According to the Bureau of Labor Statistics, 14 million Americans are unemployed as of September. Another 10 million Americans are working part-time but desire full-time employment or have given up looking for a job. All told almost 24 million of our fellow Americans are unemployed or underemployed. The “official” unemployment rate is 9.1%; add in those Americans who are underemployed and those that have given up and the “real” unemployment rate is almost 17%.
The good news is that we have a template for restoring our economy. A template that’s not a theory but a template that actually worked in the real economy. Look no further than the Reagan Administration. The bad news is that President Obama’s policies are the exact opposite of Reagan’s.
Reagan and Obama both inherited troubled economies. Reagan inherited an unemployment rate of 7.5%, inflation at 13.5% and a prime interest rate of 21.5%. Obama inherited an unemployment rate of 7.8%, inflation at 3.8% and a prime interest rate of 3.25%. And both presidents applied bold remedies. Reagan cut tax rates to restore incentives for the private sector to expand their businesses and take risks. He reduced spending by close to 5% of the federal budget, even with Democrat Tip O’Neill as Speaker of the House. Reagan also implemented a strong dollar monetary policy and reduced business regulations, which saved consumers an estimated $100 billion per year in lower prices.
Instead of coming into office with spending cuts, Obama’s first act was a nearly $1 trillion pork barrel spending stimulus. He increased the burden of regulations on business and continually threatens job creators with large tax increases. Combined with the uncertainty that ObamaCare creates and it’s easy to see why entrepreneurs are anxious. Obama’s monetary policy is just the opposite of Reagans as well. Instead of a strong dollar policy, the Federal Reserve has printed money, which has resulted in a steadily declining dollar.
The results? By the end of Reagan’s third year in office, the economy was soaring. The Gross Domestic Product (GDP) growth rate was a strong 5% and racing toward 7% growth. At the end of Obama’s third year in office we have an economy limping along at 2.5% growth (remember that our $1.3 trillion annual deficit accounts for 9% of our GDP) and many economists are predicting a “double-dip” recession. By the end of Reagan’s first term it was “Morning in America”, today we read that America is a superpower in decline.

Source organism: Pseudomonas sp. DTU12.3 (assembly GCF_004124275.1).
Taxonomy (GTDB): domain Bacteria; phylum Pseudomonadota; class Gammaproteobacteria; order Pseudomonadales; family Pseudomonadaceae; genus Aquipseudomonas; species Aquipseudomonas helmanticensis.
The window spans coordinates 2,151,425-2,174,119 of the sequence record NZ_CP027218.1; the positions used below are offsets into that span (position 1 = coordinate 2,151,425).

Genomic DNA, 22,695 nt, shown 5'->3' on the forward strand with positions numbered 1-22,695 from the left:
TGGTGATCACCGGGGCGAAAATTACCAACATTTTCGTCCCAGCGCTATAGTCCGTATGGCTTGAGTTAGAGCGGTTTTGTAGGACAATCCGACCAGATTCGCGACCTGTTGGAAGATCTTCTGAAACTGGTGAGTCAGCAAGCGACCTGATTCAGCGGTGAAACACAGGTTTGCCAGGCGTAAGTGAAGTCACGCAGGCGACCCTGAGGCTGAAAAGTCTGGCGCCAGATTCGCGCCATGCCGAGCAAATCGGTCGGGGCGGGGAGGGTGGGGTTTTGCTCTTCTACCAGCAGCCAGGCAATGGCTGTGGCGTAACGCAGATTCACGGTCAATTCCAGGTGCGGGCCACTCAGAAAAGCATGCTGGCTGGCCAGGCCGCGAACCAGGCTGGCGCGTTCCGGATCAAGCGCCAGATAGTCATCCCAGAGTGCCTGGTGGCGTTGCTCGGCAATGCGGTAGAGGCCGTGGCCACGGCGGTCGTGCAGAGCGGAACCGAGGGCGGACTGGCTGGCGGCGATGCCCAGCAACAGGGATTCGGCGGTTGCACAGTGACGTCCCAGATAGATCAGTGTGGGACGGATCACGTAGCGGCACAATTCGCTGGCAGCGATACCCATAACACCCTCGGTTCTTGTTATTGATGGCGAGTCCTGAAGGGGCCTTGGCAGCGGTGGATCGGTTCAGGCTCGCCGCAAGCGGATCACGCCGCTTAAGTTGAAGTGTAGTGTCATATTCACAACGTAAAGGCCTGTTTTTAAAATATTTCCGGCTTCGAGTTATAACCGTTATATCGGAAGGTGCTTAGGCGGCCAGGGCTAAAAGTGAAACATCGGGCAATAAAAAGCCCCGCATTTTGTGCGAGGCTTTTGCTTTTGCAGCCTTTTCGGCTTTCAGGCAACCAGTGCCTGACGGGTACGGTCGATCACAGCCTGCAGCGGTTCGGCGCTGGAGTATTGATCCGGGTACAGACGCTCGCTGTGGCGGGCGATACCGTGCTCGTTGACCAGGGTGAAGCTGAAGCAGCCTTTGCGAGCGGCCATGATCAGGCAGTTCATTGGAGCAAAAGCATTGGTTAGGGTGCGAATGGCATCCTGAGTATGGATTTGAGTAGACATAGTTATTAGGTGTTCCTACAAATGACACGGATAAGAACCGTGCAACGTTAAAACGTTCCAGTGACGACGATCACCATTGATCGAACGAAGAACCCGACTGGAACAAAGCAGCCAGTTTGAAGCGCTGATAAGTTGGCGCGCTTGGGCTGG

Reagan was routinely ridiculed by the media and the academic elites. But the results were hard to argue with. His economic policies led to the most successful economic expansion in history. The Reagan recovery started in 1982 and lasted until 1990, when the Bush tax increases killed it. 16 million jobs were created during his eight years in office. Did Reagan create those jobs? NO. Did government create those jobs? NO. What Reagan did was create the conditions whereby entrepreneurs could do what they do best: take risk, invest capital and create jobs.
As a business owner myself, I know the biggest obstacle to creating jobs is uncertainty. Right now, about the only thing businesses are certain of are higher taxes, more regulations, rising energy costs and the unknown financial burdens of ObamaCare.
We need to cut the cost of doing business in America – lower healthcare costs, lower tax rates on American business, lower energy costs, reduce regulations that have crossed the common sense line and eliminate nuisance lawsuits. American entrepreneurs are the finest in the world – American workers are the finest in the world. Government needs to create an environment where both can prosper.
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